Either way, there's plenty of talent to test Pitt's chicken-and-egg conundrum.
The stud recruit for Pitt's 2010 class is DE TJ Clemmings (pictured), the top prospect in New Jersey, and the nation's sixth-best strongside end. He won't be immediately necessary what with Greg Romeus deciding to return, but if he's good enough, he'll see the field.
Brandon Ifill is a solid, if undersized, safety prospect who will hit hard once he gets his weight up. The QBs, Mark Myers and Anthony Gonzalez, caused disagreement between Scout and Rivals over the better prospect, but they're both great players with different skill sets who will provide needed depth.
Add in Todd Thomas, a JUCO WR and a big-bodied kid who will give Pitt another threat on the outside to draw coverage away from Jonathon Baldwin, and you've got interesting talent across the board.
Pitt's class isn't entirely unsung—it came in at or near the top 25 mark for most recruiting services–but the fanfare has been pretty absent.
That's probably how Dave Wannstedt and company prefer it—high expectations sometimes haven't panned out for the Panthers. In that case, resume ignoring them...now.
Mississippi State Bulldogs
As far as recruiting goes, former Gator OC and current Mississippi State coach Dan Mullen learned from the best.
Even if they came up short, Mississippi State fans had to be thrilled to be in No. 1 JUCO prospect Cameron Newton's final three—he ended up choosing Auburn, but the Bulldogs and the Oklahoma Sooners were runners-up. That's some pretty elite company.
More importantly, the Bulldogs went toe-to-toe with Ole Miss for many of the top in-state products, and landed several, including monster OT prospect Damien Robinson (pictured), DE Kaled Eulls, WR Robert Johnson, and S/ATH Michael Carr.
DT James Carmon is a Terrence Cody-sized JUCO transfer who will hopefully follow in the latter's footsteps at developing the techniques to complement his rare and valuable size.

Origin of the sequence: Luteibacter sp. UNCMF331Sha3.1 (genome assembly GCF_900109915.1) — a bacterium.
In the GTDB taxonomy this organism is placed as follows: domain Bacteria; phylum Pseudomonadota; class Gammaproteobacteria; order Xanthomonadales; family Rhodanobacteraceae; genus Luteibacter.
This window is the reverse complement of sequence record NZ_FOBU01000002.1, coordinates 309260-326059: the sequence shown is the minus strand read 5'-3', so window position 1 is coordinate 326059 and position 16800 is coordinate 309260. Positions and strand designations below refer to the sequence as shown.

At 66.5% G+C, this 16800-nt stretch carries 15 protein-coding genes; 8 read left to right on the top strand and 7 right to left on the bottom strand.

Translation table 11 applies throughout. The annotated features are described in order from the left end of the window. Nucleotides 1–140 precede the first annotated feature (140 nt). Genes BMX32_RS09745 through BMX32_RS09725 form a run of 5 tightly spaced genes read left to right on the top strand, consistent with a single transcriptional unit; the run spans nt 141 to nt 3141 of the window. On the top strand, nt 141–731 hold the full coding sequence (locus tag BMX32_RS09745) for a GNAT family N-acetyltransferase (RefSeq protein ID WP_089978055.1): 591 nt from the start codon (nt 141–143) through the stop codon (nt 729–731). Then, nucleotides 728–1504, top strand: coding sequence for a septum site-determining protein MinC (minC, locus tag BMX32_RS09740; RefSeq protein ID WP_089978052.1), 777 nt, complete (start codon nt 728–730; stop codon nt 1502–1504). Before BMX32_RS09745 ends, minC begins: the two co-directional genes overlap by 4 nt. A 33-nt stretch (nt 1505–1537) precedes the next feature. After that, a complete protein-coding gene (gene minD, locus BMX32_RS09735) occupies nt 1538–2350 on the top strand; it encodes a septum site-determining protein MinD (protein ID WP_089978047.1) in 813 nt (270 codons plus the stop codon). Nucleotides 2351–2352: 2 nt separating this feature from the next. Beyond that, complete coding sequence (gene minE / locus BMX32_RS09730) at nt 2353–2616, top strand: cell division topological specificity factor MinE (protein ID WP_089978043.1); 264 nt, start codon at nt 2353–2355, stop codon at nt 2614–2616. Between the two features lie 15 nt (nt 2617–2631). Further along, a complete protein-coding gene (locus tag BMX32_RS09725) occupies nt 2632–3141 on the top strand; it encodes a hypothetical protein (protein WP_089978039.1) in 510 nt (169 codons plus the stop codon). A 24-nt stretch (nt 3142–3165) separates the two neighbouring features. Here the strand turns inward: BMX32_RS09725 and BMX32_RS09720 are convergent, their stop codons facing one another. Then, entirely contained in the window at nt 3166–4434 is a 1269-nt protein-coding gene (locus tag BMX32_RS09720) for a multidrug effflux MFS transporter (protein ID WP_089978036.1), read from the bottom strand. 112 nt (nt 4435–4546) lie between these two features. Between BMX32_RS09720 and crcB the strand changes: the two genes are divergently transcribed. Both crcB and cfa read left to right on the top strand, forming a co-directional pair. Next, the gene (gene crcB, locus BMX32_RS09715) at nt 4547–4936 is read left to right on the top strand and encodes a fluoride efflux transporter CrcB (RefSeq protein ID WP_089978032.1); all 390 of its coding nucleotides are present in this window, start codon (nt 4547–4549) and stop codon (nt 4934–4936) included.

But in this class, you predominantly see speed. Many of MSU's prospects have been clocked under 4.8 in their 40s, regardless of their position.
Mullen evidently understands that athleticism and change of direction skills are as crucial as anything else to surviving in the SEC, and he's recruiting the raw but speedy athletes that he and his staff can then mold into aggressive linebackers, hard-hitting strong safeties and explosive pitchmen.
They can't all be Ronald Powells—but if the raw talent is there, who cares if it's being underestimated? Doubt could end up being what fuels these prospects to be great.
In any case, coach Mullen is proving his worth in a big way.
While everyone is arguing about Michigan, Ohio State and Penn State's recruiting class, Iowa, as usual, is content with what it has.
And what it has is surely underrated.
One of the "standouts" is CJ Fiedorowicz, a top-five tight end (he's Scout's No. 2) who decommitted from Illinois in favor of the hometown Hawkeyes.
CJ will need to work on his blocking skills and his physicality before he sees the field.
But Iowa is surely one of the nation's best schools at developing tight ends, historically and in the modern day. All-Big Ten TE Tony Moeaki is only the most recent example.
The other standout is ATH AJ Derby (pictured). Scout likes him as a QB, but Rivals thinks he makes a better athlete. He was the top prospect in the state of Iowa, and enrolled early. Iowa fans think he'll start off at quarterback, but like WR Marvin McNutt, he could move to wide receiver if QB doesn't pan out.
OT Andrew Donnal will need a redshirt, but the potential is there for him to be a top tackle filling in on the blind side.
RB Marcus Coker will remind Iowa fans of a slightly taller Shonn Greene. He's a big back with deceptive speed.
And I like all four of Iowa's recruits at linebacker: Austin Gray, Jim Morris, Jim Poggi and Christian Kirksey. All four are big, adept players who will fit well in Norm Parker's scheme.
Like Pitt, Iowa seems to get the most out of what appears to be mid-level talent. With most of Iowa's team returning intact, these recruits won't be rushed onto the field, and will instead get to study Ken O'Keefe and Norm Parker's systems, respectively.
Any gambler will tell you: never bet against Iowa.
Oklahoma State Cowboys
Oklahoma State's class got a major boost after lifting OT Javius Townsend from Texas Tech. Replacing all-conference tackle Russell Okung won't be easy, and the Cowboys need all the help they can get. (OT Dan Koenig will also help here.)
In fact, there's a lot to replace for OSU, starting with quarterback. Zac Robinson's departure could give dual-threat QBs Johnny Deaton (pictured) and Nate Sorensen something to fight over this fall.
(New offensive coordinator Dana Holgerson, the brains behind Case Keenum's numbers, must be relishing two great athletes to tutor in the Airraid with Motion/QB Draw system he's pioneering).